In vitro testing provides a powerful means of conducting rapid, targeted toxicological evaluations for pharmaceuticals and industrial chemicals, without the fiscal and moral costs of whole-animal testing. Unfortunately, immortalized cell lines have very different metabolic profiles from primary cells in the normal body environment, particularly in the case of cytochrome P450 enzymes (CYP450s) and other enzymes involved in detoxication pathways. These metabolic discrepancies limit the accuracy of in vitro toxicity tests and misrepresent the likely fate of a compound in a human body. The long-term objective of this project is to improve the predictive accuracy of existing HepG2-based assays by using a synergistic activation mediator (SAM) CRISPR-Cas9 system to restore metabolic competence and physiological levels of CYP450 expression. We will use a catalytically-inactive Cas9 fused to a transcriptional activation domain to enhance CYP450 gene expression when the fused Cas9 is co-expressed with an sgRNA targeted to the CYP450 gene promoter. A lentiviral system will be used to introduce the SAM components and the targeting sgRNAs to the HepG2 cells. This system will allow us to enhance the expression of multiple genes simultaneously by providing the sgRNAs for desired genes. As a proof of principle, we will use multiple sgRNAs to express one or more of the following CYP450s known for their prominent role in xenobiotic metabolism: CYP1A1, CYP1A2, and CYP3A4.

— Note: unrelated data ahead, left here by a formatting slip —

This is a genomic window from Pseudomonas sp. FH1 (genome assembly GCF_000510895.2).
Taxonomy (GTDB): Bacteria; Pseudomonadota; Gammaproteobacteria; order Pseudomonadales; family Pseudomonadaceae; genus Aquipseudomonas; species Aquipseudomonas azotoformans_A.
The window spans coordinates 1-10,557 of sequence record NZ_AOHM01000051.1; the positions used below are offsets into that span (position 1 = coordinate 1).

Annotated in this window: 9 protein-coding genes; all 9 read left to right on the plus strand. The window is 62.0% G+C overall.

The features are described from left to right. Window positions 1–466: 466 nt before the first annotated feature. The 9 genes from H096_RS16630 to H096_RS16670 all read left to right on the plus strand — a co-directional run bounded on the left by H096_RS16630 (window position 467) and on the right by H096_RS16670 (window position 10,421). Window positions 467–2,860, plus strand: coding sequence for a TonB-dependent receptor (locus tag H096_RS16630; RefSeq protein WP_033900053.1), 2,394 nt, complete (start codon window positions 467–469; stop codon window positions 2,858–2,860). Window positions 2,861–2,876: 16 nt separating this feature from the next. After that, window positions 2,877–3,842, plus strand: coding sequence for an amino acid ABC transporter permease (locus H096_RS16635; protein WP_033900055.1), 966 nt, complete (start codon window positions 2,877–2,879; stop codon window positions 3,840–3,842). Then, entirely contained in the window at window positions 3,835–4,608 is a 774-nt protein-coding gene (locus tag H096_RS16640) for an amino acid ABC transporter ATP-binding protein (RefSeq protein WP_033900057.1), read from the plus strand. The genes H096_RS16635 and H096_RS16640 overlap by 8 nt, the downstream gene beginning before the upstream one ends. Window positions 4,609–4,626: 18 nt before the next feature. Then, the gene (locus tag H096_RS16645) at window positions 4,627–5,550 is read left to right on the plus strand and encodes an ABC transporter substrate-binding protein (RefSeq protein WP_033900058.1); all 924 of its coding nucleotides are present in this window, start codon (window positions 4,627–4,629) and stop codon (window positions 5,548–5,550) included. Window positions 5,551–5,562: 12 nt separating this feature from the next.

We envision two possible approaches for transfecting HepG2 cells with SAM: In the first, transient transfections will be used to provide the required components for CYP450 expression immediately prior to each screen. We anticipate that this approach would provide stable CYP expression for 48-72 hours – sufficient time to complete a screen. In the second approach, a HepG2 cell line will be stably transfected to produce SAM components allowing it to be used to activate CYP450 genes when the corresponding sgRNAs are introduced. sgRNA will be introduced via direct transfection or lentiviral transduction using a vector containing the corresponding sgRNA sequence. The transcriptional induction of single or multiple genes will be validated by qPCR, western blots, and enzyme activity assays using metabolically competent reporter cells and non-targeting sgRNA modified cells used as controls.
Advance Predictive Modeling of Acute Toxicity by Big Data (renewal)
As one of the major potential alternatives to animal models, the read-across of toxicity data within groups of similar compounds represents a promising direction to fill the data gap in chemical safety assessment. While read-across can play a key role in complying with legislation (e.g. the European REACH regulation), most of the current read-across tools only rely on chemical structure information. With more and more available biological data, biosimilarity can add extra strength to this process. In this project, we will develop an automated computational approach 1) to explore the public big data sources; 2) to generate the bioprofiles; 3) and to perform a read-cross study, using both chemical structure information and bioprofiles, for the target 7,300 compounds with animal acute toxicity data. Then the external acute toxicity database, which contains around 2,000 new compounds, will be used to validate the resulting read-across approach. Moreover, we will share the toxicology community the developed read-across tool via Chemical In vitro-In vivo Profiling (CIIPro) portal (ciipro.rutgers.edu). The toxicologists can use the CIIPro portal to directly evaluate acute toxicity of new compounds before animal testing and to prioritize toxic compounds of environmental interest for future animal studies.